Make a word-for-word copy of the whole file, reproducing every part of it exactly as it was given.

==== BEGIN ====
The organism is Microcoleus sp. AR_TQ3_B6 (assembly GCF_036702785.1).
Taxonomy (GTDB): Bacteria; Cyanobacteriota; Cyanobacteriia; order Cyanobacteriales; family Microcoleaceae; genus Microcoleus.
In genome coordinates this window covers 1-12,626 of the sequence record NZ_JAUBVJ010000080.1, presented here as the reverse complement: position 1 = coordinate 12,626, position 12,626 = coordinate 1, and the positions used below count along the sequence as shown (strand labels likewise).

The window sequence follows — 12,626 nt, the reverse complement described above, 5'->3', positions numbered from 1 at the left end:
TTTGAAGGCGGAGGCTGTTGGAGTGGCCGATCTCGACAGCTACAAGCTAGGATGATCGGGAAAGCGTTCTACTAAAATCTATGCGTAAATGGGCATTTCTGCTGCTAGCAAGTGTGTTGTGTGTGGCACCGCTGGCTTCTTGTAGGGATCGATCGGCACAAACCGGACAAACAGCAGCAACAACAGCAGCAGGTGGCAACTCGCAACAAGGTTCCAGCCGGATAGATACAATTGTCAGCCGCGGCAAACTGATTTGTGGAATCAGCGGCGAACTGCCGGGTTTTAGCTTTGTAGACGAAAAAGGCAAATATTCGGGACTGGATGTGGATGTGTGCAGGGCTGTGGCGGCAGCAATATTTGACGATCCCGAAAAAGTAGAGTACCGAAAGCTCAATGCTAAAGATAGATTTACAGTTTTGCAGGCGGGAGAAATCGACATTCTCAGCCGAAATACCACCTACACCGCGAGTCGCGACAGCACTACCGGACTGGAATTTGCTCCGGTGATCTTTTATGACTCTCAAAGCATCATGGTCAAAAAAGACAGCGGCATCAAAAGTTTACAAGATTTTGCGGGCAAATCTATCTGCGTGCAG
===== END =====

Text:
The organism is Microcoleus sp. AR_TQ3_B6 (assembly GCF_036702785.1).
Taxonomy (GTDB): Bacteria; Cyanobacteriota; Cyanobacteriia; order Cyanobacteriales; family Microcoleaceae; genus Microcoleus.
In genome coordinates this window covers 1-12,626 of the sequence record NZ_JAUBVJ010000080.1, presented here as the reverse complement: position 1 = coordinate 12,626, position 12,626 = coordinate 1, and the positions used below count along the sequence as shown (strand labels likewise).

The window sequence follows — 12,626 nt, the reverse complement described above, 5'->3', positions numbered from 1 at the left end:
TTTGAAGGCGGAGGCTGTTGGAGTGGCCGATCTCGACAGCTACAAGCTAGGATGATCGGGAAAGCGTTCTACTAAAATCTATGCGTAAATGGGCATTTCTGCTGCTAGCAAGTGTGTTGTGTGTGGCACCGCTGGCTTCTTGTAGGGATCGATCGGCACAAACCGGACAAACAGCAGCAACAACAGCAGCAGGTGGCAACTCGCAACAAGGTTCCAGCCGGATAGATACAATTGTCAGCCGCGGCAAACTGATTTGTGGAATCAGCGGCGAACTGCCGGGTTTTAGCTTTGTAGACGAAAAAGGCAAATATTCGGGACTGGATGTGGATGTGTGCAGGGCTGTGGCGGCAGCAATATTTGACGATCCCGAAAAAGTAGAGTACCGAAAGCTCAATGCTAAAGATAGATTTACAGTTTTGCAGGCGGGAGAAATCGACATTCTCAGCCGAAATACCACCTACACCGCGAGTCGCGACAGCACTACCGGACTGGAATTTGCTCCGGTGATCTTTTATGACTCTCAAAGCATCATGGTCAAAAAAGACAGCGGCATCAAAAGTTTACAAGATTTTGCGGGCAAATCTATCTGCGTGCAG